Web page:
But I need to calm down and chill the fuck out. I need to learn how to slow down. To not always feel hurried. To know that great things in life take decades to build.

Creating a meaningful body of work

I know that for me, creating a meaningful body of work will take decades. So I need to take the long view. Rather than getting distracted by the new digital cameras that come out every 6 months–1 year, I should stick to my cameras, which will last decades (my film Leica). Furthermore, I should avoid “gimmicky” things I see in street photography, and focus on the type of photography which really lasts— images that have emotion, soul, and tell stories about the human condition.

But why do I still feel so rushed? Probably I spend too much time on my smartphone, I get suckered by advertisements, and modern life has a hectic pace that I can sometimes barely keep up with.

Takeaway points

I know, I know. Decades seem like a long ass time. What practical advice/thoughts can I offer you as a street photographer who wants to create a meaningful body of work? Here are some thoughts:

1. Invest in a camera system you imagine using for a decade

One of my main tips would be this: invest in a camera system that you can imagine using for a decade.

If you shoot digital, I think it is practical to upgrade your camera every 2–3 years (like you would a laptop or smartphone).

But what I recommend is this: stay loyal to your camera system, not necessarily the camera.

So for example, if you prefer shooting with a DSLR, stick with shooting with a DSLR for a decade. If you like the Fujifilm x100-series, keep upgrading them and stick with them for a decade. If you like shooting on a smartphone, stick with iPhones for a decade. This will help your body of work have a more consistent “look”, and also help you to master your camera system.

I’ve been shooting with a rangefinder for around 3–4 years now. I’m quite comfortable with it now, especially because I have to shoot fully manual on my Leica MP (no auto mode). I am pretty good at reading the light, knowing what aperture/shutter speed to use. I am also good at judging my distances, and know my 35mm focal length very well.

But at the same time, I still need to shoot with my film Leica for another 6 years if I really want to learn how to “master” the rangefinder system. My problem is that other camera systems constantly distract me, and I want to always jump from one system to the next.

So my prescription to myself is this: just stick with my film Leica, until it is brassed to hell. Don’t get distracted by new digital cameras that are always coming out.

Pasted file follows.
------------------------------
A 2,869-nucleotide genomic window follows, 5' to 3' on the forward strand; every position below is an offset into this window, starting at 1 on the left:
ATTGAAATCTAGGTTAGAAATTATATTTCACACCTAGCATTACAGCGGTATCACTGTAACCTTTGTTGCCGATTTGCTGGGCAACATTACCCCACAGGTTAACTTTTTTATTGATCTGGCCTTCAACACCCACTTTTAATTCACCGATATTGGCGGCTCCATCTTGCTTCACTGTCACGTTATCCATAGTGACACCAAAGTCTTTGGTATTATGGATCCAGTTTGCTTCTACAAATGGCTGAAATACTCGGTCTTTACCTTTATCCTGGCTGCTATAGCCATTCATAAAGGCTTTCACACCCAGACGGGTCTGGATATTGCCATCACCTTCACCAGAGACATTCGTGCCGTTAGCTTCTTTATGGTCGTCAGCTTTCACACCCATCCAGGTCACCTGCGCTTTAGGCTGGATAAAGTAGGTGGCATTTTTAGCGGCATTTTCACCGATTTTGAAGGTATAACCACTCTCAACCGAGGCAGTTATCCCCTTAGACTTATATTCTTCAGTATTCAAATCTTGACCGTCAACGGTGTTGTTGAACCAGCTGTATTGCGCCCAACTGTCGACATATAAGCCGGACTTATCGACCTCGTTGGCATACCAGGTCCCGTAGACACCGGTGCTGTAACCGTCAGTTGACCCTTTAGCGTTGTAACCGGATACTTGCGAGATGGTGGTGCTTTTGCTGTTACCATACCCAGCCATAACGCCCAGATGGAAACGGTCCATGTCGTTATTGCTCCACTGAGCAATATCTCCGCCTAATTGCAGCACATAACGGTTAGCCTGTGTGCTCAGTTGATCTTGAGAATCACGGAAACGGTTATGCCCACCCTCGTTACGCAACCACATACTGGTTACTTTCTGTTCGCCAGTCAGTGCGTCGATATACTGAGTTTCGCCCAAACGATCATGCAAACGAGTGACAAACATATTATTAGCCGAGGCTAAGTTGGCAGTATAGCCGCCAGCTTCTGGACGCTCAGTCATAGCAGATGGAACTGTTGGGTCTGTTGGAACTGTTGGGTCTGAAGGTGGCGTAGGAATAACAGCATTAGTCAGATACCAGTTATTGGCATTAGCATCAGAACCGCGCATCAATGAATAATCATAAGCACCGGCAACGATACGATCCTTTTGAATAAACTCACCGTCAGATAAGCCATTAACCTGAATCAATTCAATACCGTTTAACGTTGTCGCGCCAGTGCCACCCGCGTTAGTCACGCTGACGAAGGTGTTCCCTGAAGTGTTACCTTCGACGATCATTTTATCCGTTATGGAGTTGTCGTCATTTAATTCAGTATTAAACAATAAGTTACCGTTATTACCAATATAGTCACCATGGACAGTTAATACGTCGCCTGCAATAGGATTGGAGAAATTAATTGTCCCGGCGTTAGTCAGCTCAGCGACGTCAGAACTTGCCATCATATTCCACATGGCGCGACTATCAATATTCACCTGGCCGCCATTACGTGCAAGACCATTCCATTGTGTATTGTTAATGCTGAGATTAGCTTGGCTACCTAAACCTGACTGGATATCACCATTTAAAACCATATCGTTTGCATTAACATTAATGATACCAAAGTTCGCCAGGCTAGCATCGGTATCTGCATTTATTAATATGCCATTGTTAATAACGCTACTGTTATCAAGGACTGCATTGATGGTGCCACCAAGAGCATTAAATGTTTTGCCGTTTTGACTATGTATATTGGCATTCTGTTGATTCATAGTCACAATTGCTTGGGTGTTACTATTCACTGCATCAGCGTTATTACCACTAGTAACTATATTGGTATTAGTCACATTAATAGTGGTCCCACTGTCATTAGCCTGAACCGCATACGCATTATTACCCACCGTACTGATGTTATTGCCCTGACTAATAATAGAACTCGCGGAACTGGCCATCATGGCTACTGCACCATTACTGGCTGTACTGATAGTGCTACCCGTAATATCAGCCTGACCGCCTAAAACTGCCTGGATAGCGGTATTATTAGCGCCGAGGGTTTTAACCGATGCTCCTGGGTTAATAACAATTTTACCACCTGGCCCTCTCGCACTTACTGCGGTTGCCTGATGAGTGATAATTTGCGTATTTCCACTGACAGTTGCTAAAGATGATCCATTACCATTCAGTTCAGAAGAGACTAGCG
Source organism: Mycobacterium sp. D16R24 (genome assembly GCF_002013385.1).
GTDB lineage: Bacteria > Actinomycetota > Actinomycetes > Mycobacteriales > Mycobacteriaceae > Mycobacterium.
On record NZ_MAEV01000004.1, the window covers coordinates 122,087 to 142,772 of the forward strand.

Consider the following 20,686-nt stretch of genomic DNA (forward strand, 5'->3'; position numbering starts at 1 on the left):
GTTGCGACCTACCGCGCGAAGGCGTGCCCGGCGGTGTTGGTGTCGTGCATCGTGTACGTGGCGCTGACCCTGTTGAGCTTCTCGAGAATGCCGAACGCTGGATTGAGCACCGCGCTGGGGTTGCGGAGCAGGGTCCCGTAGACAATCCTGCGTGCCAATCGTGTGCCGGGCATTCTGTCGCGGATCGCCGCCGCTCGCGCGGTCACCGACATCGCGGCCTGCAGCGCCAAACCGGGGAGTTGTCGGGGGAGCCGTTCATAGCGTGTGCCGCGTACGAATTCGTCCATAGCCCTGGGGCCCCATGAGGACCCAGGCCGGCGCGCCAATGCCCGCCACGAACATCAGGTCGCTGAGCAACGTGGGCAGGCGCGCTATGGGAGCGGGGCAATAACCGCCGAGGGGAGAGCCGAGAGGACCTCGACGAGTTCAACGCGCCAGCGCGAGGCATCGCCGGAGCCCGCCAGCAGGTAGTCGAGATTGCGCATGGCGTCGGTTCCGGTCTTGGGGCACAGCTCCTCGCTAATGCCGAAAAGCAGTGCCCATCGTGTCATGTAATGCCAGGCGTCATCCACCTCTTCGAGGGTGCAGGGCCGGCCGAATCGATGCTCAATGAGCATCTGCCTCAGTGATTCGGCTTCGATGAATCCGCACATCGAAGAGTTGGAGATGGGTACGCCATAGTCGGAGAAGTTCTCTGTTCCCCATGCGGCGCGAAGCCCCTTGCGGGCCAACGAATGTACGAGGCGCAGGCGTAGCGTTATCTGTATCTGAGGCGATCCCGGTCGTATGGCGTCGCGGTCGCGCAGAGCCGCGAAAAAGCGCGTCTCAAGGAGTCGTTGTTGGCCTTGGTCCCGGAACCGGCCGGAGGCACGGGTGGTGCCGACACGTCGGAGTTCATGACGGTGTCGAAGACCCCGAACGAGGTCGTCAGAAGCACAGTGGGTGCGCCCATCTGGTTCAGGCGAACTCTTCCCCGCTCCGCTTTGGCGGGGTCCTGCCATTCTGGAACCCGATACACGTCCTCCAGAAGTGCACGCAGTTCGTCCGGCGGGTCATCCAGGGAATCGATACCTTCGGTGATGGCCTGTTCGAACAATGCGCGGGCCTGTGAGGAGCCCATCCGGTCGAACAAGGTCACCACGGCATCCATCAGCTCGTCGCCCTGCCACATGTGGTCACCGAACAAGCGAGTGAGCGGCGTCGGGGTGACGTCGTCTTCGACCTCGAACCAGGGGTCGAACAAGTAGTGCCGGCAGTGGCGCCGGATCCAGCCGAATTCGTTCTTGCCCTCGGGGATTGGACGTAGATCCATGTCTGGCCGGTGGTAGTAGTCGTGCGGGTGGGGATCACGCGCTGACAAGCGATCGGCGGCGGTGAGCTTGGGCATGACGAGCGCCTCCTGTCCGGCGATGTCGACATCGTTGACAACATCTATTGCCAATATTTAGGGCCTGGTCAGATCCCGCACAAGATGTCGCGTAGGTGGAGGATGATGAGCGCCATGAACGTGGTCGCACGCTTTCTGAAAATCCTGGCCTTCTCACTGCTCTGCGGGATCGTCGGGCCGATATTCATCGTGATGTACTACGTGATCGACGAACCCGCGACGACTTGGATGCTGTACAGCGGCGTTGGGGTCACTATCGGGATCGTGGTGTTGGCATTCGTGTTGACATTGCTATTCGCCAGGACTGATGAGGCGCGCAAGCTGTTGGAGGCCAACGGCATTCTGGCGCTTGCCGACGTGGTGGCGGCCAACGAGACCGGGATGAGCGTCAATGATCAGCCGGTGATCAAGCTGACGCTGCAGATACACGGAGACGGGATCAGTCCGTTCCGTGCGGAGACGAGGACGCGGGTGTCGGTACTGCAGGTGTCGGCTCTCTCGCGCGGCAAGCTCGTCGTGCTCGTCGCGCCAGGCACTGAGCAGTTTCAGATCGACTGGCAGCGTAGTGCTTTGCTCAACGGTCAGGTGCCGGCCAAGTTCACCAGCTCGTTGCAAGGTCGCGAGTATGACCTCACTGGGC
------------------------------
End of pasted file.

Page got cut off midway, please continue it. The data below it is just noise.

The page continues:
And for you— find a camera system that suits your style. Then stick with it for a decade.

2. Work on a long-term photography project

You don’t need to work on a photography project for a decade. Just because you spend more time on a project doesn’t necessarily mean it will be better. But then again, the best photographic projects I have personally seen have taken at least 2–3 years to complete.

“Long-term” can mean anything you want it to mean. For some people, a year can be a long time. For others, 2–3 years can be a long time. For others, 10 years can be a long time. For others (really extreme), an entire lifetime is a long time.

So identify what is “long-term” for you. But then when you’re working on a photographic project, don’t give up too quickly. Stick with it.

For me, the longer I’ve worked on my photography projects (especially my “Suits” project), the deeper I’ve gotten. And the more “new ground” I’ve broken. I’ve learned to avoid the cliché photos, and this helps me strive to make more unique images that push me to become a better photographer.

But how do you find a photographic project you are passionate about? Think to yourself: what issue is interesting or important enough that I am committed to photographing it for at least 10 years?

This is an effective filter for knowing what kind of projects is really meaningful to you. For example, can you really imagine photographing old Chinese men in Chinatown for 10 years?

For more information on photographic projects, you can download my free e-book: “The Street Photography Project Manual.”

3. Make a book

If you really want to create a strong body of work that will take a long time, you probably want to publish them in a book.

Why a book? A book will last for hundreds of years, perhaps even thousands of years (if taken care of well). Will your Flickr, Instagram, Tumblr, or Facebook account be around even 50 years from now? Who knows?

So if you are thinking that your photographic life is going to be decades, don’t feel rushed to publish your photos online.

Rather, focus on what kind of book you want to make. What body of work do you ultimately want to make and be proud of? Take the long view.

Share your thoughts

What do you ultimately want out of your life as a photographer? Do you plan on shooting for the long-term, or the short-term? Do you think that shooting for decades is too long of a period?

Share some of your thoughts, feedback, and ideas in the comments below.